The statement “I had been driving towards a house that had not existed for decades” applies equally well to the new novel from acclaimed writer Neil Gaiman and the story behind it. A reminiscence of the good and bad of childhood as shaped by his own memories and recollections, while the ostensible readership may be young, there is nothing childish about it, and it is those who share ages with the author who may find the deepest connection within these pages.
Hailing from a family who are distant and with no friends to speak of, the unnamed narrator of The Ocean at the End of the Lane tells of an isolated farmhouse where growing up was brightened by stories and books, but life enters a new chapter with two unfortunate deaths. First is the kitten named Fluffy through an accident under the wheels of the taxi which brought the lodger, second is the lodger himself, his body discovered on the property of neighbouring Hempstock Farm where the past is washed away by the shallow waters of the duckpond which, we are reliably informed, is in fact an ocean.
In this book, adults and their grown up world can be strange and incomprehensible; a visit to a wax museum’s Chamber of Horrors offers not the wonderful scares of Dracula and Frankenstein’s Monster but wife killers and child murders who sold the bodies for anatomy experiments and were in turn killed by the state for their sins. When a piece of burnt toast symbolises the betrayals of childhood, the disappointment of the realisation that parents are fallible, why should it not be so when an old woman claims to remember not only how the moon was made but to have arranged it so that her preferred full moon is always visible through her window?
The quiet power of the book is that is that it exists in another time: the narrator’s family allow him to venture across fields and through meadows and to the neighbours house without question or concern, where he makes friends with Lettie, an older girl (all of eleven!) without the rudeness, antagonism or competitiveness that blights modern childhood where winning is everything. Lettie’s mother and grandmother, Mrs Hempstock and Old Mrs Hempstock, invite him into their home and offer him milk fresh from the cow and porridge with plum jam. This is a time of trust in children and in others.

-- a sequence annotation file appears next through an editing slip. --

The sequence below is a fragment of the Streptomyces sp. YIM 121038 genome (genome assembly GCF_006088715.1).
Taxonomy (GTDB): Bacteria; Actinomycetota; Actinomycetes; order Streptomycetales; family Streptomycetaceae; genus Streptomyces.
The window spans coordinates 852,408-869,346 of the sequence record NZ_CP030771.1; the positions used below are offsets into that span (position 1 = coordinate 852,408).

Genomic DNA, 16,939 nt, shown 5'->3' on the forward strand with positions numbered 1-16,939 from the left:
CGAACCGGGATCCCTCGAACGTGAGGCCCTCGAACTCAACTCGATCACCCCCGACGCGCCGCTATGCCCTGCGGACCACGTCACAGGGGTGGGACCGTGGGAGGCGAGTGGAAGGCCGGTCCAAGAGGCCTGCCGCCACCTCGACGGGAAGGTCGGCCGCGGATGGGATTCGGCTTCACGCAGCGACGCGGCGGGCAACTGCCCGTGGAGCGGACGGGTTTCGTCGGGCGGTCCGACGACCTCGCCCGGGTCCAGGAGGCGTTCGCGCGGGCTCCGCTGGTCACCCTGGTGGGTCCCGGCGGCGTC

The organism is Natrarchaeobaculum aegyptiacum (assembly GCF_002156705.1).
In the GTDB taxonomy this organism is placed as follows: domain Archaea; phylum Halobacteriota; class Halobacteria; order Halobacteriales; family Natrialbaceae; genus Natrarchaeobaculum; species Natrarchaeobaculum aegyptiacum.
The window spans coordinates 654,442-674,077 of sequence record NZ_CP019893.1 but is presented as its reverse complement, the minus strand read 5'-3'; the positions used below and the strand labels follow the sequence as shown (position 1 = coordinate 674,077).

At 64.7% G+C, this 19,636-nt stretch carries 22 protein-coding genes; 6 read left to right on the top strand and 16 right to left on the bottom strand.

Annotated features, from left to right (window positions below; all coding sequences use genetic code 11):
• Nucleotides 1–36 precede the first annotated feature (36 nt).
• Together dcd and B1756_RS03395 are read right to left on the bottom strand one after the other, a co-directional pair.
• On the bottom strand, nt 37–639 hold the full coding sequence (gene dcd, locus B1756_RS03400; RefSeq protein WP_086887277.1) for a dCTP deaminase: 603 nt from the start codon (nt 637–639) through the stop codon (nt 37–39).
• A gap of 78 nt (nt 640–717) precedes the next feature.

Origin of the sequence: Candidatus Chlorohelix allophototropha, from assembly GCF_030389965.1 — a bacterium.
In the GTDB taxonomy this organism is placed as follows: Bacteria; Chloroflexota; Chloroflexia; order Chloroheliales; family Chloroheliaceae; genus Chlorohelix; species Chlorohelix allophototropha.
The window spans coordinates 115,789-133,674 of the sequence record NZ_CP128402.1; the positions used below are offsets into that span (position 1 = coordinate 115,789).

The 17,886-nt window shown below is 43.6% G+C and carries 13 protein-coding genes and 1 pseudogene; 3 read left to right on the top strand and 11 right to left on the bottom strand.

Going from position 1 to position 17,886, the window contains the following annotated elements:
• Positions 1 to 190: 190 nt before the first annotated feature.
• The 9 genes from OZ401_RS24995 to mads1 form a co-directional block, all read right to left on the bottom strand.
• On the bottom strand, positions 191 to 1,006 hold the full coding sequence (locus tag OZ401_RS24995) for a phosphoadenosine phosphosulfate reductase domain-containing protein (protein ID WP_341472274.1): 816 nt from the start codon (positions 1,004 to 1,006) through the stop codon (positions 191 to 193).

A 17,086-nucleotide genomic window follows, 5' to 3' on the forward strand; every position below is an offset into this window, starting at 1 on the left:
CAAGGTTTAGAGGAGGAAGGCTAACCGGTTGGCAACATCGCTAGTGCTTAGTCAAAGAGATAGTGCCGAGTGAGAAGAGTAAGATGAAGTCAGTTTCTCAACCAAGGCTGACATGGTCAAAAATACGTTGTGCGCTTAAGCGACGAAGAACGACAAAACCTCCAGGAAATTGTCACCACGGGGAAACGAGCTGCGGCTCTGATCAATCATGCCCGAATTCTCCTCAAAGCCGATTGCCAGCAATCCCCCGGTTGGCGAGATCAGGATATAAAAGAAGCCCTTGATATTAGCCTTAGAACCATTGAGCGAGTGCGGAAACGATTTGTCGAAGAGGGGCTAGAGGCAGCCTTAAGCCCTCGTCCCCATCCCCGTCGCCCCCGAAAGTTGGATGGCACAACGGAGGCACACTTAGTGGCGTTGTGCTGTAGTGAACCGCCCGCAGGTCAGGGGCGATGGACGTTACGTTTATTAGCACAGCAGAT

Yet all is not happy in this world; danger lurks beyond the borders of Hempstock Farm, Lovecraftian horrors with “tearing beaks and talons… chitinous mandibles.” The matter-of-factness of the magic, the way it has always been here alongside the world as seen, the threat of birds and animals, the menace of the darkening sky as clouds loom overhead, the final confrontation presaged by the phrase “There was silence in the Sussex night,” all remind of The Weirdstone of Brisingamen, the landmark book which brought in the modern age of British children’s fantasy, whose 50th anniversary edition was prefaced by Gaiman himself.
Unlike adult novels, where authors can indulge whimsy or take diversions to their own interests and the reader is expected to be attentive regardless of how irrelevant the digression, Gaiman has not one wasted word in his compact yet flowing prose. The writing is tactile, a celebration of shepherd’s pie with the mash a crusty brown, the meat and vegetables beneath rich with gravy, apple pie with crushed nuts and sultanas and thick golden custard, the happy food of childhood, warm and comforting and full of memories.
Gaiman knows his readership, and not only does he provide the expected magic and danger, he celebrates stories and belief in the fantastic, recognising those who long for more than the mundane which can never fill or satisfy them. While adult life sometimes precludes that belief, the pages of this book are an open invitation to forget how to behave grown up.
The Ocean at the End of the Lane is available now from Headline